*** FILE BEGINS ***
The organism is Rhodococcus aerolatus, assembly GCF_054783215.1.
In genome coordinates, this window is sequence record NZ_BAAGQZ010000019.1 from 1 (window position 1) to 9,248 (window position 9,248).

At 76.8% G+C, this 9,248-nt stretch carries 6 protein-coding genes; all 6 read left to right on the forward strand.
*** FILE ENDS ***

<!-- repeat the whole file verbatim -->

The organism is Rhodococcus aerolatus, assembly GCF_054783215.1.
In genome coordinates, this window is sequence record NZ_BAAGQZ010000019.1 from 1 (window position 1) to 9,248 (window position 9,248).

At 76.8% G+C, this 9,248-nt stretch carries 6 protein-coding genes; all 6 read left to right on the forward strand.